This article describes the difference between total,
marginal, and average utility and gives an example of how to find each of them
given an initial table.
Utility Table




Quantity
Consumed

Total Utility (sum of utility from
consumption)

Marginal Utility (change in total
utility divided by change in quantity consumed)

Average Utility (total utility divided
by total quantity consumed)

1

50

50

50

2

90

40

45

3

120

30

40

4

140

20

35

5

150

10

30

6

155

5

25.83

10

160

1.25

16

The difference between total utility, marginal utility and
average utility is pretty intuitive but it takes some practice to learn.
Most problems in economics will give you a table showing the
quantity consumed/purchased, and an associated column showing total utility
from these purchases. Total utility
shows the total amount of utility (satisfaction or happiness) achieved from the
consumption of ALL of the goods or services consumed.
Using the above table as an example, the total amount of
happiness you get from consuming 1 good is 50, but if you consume 2 goods you
will have a total utility of 90. If you
happen to consume 10 goods, your total utility from the consumption of these 10
goods will be 160.
Marginal utility is calculated by taking the difference in
total utilities, and dividing by the change in quantity consumed. Most of the time the change in quantity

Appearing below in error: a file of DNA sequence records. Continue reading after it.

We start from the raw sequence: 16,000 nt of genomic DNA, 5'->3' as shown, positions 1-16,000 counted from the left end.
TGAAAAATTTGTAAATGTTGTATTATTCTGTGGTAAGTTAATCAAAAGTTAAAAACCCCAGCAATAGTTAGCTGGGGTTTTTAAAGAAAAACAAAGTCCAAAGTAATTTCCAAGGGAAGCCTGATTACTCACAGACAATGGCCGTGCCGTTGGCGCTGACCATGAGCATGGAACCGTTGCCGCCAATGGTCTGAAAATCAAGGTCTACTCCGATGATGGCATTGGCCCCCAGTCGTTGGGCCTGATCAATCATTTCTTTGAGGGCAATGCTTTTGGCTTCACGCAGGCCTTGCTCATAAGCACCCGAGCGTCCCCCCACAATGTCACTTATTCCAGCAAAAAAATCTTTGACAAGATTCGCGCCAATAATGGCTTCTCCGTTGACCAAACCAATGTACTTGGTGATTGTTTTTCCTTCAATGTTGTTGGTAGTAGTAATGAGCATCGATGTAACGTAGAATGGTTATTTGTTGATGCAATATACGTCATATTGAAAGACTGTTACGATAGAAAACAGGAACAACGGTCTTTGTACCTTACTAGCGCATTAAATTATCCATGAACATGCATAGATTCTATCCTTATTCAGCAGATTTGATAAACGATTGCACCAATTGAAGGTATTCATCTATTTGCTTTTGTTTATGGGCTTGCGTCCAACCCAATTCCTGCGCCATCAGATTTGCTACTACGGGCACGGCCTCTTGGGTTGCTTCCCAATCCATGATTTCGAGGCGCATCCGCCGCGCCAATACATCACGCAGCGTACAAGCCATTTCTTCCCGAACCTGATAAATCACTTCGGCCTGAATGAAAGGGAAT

consumed will be 1, but this is not always the case. Using the table above as an example,
calculating the marginal utility is done by taking the difference between total
utility (and dividing by 1, which gives the same number). However, when we move from consuming 6 units
to 10 units, we have to divide the change in total utility (5) by the change in
quantity (4) to get 1.25, which means that each good provides 1.25 utility.
To get average utility, we take total utility and divide it
by the number of goods being consumed.
Using the table above as an example, you can see that each row in the
average utility column can be confirmed by taking the amount in the total
utility column and dividing by the amount in the quantity column.
Also keep in mind the idea of diminishing marginal
utility. The table above adheres to
these rules, and for more information on diminishing marginal utility look
here.
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